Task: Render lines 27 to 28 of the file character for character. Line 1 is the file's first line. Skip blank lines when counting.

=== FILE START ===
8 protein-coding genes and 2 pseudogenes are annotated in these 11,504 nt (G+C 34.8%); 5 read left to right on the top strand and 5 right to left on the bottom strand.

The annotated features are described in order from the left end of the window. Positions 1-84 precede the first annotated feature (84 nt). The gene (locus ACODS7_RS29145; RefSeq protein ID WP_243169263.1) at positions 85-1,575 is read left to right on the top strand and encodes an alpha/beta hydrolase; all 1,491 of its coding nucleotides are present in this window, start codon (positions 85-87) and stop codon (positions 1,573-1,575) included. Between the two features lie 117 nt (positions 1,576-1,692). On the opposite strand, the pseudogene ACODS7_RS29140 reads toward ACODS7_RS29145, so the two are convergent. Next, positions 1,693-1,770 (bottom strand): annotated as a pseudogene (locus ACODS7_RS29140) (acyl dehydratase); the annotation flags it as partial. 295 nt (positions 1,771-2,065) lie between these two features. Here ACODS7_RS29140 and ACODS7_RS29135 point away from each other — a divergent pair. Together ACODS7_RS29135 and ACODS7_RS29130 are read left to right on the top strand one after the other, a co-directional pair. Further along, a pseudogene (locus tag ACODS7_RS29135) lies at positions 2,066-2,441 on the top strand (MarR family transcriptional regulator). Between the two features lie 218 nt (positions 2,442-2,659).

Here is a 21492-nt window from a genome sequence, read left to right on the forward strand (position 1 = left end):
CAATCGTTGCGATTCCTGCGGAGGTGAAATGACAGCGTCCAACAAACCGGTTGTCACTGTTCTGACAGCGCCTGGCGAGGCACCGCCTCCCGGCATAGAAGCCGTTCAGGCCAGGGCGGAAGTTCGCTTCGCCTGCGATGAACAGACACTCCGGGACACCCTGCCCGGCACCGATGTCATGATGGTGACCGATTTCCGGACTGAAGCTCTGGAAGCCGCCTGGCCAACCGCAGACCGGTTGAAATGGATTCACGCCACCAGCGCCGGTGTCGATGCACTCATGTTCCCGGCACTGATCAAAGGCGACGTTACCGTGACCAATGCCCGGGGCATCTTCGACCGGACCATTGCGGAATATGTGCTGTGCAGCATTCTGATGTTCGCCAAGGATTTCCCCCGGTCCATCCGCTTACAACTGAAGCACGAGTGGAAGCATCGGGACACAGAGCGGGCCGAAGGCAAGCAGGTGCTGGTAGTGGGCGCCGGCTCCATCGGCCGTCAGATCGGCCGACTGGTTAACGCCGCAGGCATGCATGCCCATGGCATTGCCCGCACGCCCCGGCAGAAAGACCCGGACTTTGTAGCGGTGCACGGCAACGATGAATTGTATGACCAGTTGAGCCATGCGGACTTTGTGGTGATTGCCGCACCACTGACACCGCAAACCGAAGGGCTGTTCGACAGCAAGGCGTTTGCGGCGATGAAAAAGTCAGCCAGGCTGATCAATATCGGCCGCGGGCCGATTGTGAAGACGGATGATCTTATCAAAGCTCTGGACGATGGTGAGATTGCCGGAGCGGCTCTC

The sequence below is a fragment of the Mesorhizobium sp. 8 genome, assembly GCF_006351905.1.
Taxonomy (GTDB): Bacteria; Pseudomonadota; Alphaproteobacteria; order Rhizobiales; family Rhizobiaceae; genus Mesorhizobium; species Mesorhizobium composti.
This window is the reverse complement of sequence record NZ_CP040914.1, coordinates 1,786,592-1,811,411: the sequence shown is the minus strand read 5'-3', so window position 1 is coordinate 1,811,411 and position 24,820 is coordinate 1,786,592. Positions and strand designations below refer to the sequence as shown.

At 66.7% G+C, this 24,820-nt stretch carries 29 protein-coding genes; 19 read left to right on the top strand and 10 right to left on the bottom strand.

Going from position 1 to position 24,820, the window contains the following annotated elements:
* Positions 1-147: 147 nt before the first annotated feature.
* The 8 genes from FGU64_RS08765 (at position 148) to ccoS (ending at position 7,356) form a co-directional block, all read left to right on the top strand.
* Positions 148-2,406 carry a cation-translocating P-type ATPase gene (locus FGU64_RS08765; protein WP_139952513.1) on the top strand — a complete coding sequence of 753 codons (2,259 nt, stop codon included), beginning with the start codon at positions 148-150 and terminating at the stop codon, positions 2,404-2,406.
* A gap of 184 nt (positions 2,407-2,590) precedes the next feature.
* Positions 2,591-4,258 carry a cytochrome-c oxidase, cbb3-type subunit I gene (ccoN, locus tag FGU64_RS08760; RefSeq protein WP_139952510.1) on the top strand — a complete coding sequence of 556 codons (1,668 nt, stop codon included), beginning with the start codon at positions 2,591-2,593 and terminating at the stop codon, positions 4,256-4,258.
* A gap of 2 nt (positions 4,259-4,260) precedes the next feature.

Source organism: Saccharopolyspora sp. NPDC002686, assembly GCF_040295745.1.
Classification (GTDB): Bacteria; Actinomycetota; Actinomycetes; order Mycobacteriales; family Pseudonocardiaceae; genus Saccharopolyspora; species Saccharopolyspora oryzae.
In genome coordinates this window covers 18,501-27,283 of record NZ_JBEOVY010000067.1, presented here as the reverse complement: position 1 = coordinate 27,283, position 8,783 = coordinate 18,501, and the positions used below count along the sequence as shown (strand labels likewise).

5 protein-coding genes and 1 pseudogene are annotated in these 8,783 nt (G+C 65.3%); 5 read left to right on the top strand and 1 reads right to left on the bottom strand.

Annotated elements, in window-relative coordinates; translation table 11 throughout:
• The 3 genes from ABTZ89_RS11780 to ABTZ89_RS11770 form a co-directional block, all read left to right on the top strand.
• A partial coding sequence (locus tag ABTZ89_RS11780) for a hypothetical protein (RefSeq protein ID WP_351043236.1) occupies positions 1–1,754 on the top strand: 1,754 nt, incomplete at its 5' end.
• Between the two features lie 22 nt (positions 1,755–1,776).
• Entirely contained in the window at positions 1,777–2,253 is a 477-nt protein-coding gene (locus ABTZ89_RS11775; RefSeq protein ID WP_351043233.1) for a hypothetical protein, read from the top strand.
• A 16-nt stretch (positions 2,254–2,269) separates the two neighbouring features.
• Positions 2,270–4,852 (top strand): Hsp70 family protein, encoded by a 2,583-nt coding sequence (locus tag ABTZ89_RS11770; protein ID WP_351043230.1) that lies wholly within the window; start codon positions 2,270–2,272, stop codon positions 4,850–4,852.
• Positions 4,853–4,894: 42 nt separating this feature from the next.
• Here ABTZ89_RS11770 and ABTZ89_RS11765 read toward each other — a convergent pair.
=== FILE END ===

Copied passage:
• Positions 4,853–4,894: 42 nt separating this feature from the next.
• Here ABTZ89_RS11770 and ABTZ89_RS11765 read toward each other — a convergent pair.